Saturday, September 26, 2009

About time...

The allure of Wall Street seems to be fading - about time...

Harvard's 2009 graduating class shows the shift in career directions. Those entering finance and consulting tumbled to 20% of graduates this year from nearly twice that in 2008 and 47% the year before, according to a survey by the university's newspaper, the Crimson. Fifteen percent this year planned to go into education -- up by half from last year -- and the proportion going into health care doubled to 12%.
Even a modest of shift of talent could have an effect on society. When smart people become entrepreneurs, "they improve technology in the line of business they pursue, and, as a result, productivity and income grow," said a study by economists Kevin M. Murphy, Robert W. Vishny and Andrei Schleifer in 1990. By contrast, they said, allocation of talent to professions such as finance and law -- where returns come from distribution of wealth from others rather than wealth creation -- leads to lower productivity growth, fewer technological opportunities and slower economic growth.
... It wasn't just the money. When Vivian Pan got her Ph.D. in geology and geophysics from Yale in 1989, research funding was tight, and a job monitoring radiation for the U.S. Energy Department was "incredibly boring" to her. Looking for dynamism, she went to Wall Street, becoming president and chief investment officer of an investment advisory firm, Hamlin Capital Management.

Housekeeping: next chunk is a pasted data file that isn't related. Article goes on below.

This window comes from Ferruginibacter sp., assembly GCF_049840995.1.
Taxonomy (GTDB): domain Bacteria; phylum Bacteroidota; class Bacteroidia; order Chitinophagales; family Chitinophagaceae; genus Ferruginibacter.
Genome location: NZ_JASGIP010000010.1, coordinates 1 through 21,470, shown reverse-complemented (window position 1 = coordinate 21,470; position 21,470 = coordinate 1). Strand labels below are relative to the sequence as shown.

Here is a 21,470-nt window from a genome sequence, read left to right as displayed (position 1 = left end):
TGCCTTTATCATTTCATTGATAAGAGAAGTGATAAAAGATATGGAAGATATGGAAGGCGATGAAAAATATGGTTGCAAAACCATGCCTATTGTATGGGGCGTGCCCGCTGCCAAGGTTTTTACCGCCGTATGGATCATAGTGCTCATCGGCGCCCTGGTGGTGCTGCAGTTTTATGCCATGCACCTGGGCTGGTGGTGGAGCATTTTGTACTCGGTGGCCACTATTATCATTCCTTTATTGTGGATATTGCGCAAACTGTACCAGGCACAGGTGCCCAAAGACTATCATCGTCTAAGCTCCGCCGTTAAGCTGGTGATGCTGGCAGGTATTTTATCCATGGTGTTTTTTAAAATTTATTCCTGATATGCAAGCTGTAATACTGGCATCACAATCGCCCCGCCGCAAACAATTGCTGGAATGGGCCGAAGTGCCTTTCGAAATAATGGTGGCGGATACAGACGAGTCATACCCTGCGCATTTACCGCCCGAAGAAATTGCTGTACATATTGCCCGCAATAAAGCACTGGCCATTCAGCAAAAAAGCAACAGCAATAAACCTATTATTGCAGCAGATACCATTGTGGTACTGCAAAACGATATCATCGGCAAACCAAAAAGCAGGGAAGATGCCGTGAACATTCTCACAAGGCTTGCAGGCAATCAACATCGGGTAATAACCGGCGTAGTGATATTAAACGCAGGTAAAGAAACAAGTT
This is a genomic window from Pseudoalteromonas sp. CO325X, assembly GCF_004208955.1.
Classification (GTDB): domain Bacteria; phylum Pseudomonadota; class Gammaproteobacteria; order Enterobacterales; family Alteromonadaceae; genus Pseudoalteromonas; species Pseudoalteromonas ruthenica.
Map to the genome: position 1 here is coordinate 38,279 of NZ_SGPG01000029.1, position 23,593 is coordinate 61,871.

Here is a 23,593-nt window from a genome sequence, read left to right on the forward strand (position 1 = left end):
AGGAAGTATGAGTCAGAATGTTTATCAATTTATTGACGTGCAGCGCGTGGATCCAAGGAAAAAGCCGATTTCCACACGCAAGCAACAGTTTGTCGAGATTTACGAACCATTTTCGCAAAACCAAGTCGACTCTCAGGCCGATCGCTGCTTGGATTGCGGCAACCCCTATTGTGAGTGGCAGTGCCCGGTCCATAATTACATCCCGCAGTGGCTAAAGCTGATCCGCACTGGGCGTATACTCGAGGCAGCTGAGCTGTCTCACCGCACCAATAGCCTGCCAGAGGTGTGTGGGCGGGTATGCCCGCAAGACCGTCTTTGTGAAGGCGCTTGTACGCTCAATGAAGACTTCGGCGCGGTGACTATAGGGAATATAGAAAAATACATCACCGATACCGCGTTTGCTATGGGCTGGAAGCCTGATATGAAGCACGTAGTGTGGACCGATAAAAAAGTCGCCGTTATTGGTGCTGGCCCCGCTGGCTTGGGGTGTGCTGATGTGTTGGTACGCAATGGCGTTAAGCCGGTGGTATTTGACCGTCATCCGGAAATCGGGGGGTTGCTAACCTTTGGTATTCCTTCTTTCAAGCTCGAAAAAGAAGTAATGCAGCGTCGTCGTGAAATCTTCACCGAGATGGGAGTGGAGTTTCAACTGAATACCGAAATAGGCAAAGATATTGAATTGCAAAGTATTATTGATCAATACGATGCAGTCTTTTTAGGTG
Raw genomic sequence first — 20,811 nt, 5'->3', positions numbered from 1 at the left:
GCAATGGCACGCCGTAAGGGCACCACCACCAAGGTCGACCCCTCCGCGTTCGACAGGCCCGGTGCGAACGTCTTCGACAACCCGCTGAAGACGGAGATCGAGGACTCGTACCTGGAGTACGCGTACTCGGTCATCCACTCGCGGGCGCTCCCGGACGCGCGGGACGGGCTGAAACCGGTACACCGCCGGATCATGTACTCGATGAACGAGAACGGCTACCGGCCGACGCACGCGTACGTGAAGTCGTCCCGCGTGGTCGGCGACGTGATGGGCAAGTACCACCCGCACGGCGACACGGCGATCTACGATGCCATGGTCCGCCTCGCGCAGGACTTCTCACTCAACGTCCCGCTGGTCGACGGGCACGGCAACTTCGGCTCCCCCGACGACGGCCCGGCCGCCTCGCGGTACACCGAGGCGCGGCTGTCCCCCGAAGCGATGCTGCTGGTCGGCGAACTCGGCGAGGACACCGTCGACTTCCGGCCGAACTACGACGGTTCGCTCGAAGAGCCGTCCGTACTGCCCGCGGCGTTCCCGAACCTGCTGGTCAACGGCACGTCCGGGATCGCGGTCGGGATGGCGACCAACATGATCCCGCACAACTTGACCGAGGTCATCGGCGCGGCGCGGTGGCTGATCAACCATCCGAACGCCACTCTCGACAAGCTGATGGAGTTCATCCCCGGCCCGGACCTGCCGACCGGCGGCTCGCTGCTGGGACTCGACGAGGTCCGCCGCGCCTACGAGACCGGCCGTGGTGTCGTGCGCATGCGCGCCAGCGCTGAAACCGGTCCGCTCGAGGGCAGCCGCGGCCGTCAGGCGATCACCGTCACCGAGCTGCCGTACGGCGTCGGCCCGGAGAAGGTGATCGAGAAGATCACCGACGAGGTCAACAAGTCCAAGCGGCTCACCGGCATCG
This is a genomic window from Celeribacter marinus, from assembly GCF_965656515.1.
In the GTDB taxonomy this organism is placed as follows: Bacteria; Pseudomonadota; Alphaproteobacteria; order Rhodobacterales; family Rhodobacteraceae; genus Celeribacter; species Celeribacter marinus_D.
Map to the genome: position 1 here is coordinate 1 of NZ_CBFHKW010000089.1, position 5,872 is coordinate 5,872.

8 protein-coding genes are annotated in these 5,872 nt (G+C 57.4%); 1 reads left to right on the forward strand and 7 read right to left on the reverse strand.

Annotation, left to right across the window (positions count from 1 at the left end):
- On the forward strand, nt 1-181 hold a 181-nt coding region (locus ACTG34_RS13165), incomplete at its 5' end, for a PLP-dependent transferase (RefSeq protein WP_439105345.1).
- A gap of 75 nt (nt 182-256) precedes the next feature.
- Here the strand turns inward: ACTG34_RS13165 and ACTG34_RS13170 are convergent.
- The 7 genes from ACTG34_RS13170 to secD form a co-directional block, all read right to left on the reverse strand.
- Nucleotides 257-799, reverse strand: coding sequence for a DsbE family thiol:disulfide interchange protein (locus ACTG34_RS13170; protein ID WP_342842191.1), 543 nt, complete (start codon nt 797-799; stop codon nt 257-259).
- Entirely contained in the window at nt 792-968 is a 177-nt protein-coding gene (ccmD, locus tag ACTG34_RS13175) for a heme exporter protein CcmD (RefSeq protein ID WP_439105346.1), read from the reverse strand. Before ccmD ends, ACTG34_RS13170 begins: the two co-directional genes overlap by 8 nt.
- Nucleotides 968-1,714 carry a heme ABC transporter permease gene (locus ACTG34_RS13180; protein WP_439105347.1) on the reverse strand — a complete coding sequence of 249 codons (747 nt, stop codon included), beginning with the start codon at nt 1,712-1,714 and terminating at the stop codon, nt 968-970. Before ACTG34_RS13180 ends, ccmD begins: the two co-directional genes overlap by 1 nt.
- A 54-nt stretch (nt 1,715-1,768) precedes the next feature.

Some of the people now losing these jobs use the occasion to re-evaluate their lives. "Something I've never seen before in 30 years is that this economy has made people really soul-search," says executive recruiter Jeanne Branthover, who heads global financial services for Boyden Global Executive Search. "They're saying, 'If I'm not going to make as much money as I did, I want to look for something that I really like this time.' "
Education is a beneficiary of the economic turmoil, and not for the first time. In the 1930s, according to Claudia Goldin, an economic historian at Harvard, when manufacturing jobs dried up amid the Depression, some of the men who would have dropped out of high school to work in factories and mills finished school instead. Others who might have taken white-collar jobs after high school went to teacher's colleges, helping staff the nation's schools for a generation.
In the current downturn, Ada Beth Cutler, dean of the College of Education at Montclair State University in New Jersey, is overseeing a program to train laid-off finance professionals to fill a longstanding shortage in U.S. education: high-school math teachers. Starting teacher salaries in the state are $45,000 to $55,000, she says, far under what many make in finance. Still, the college's Traders to Teachers program received 200 applications for its first class of 25 this fall. "There's nothing more rewarding than teaching," Ms. Cutler says. "But you're not going to earn a lot of money."

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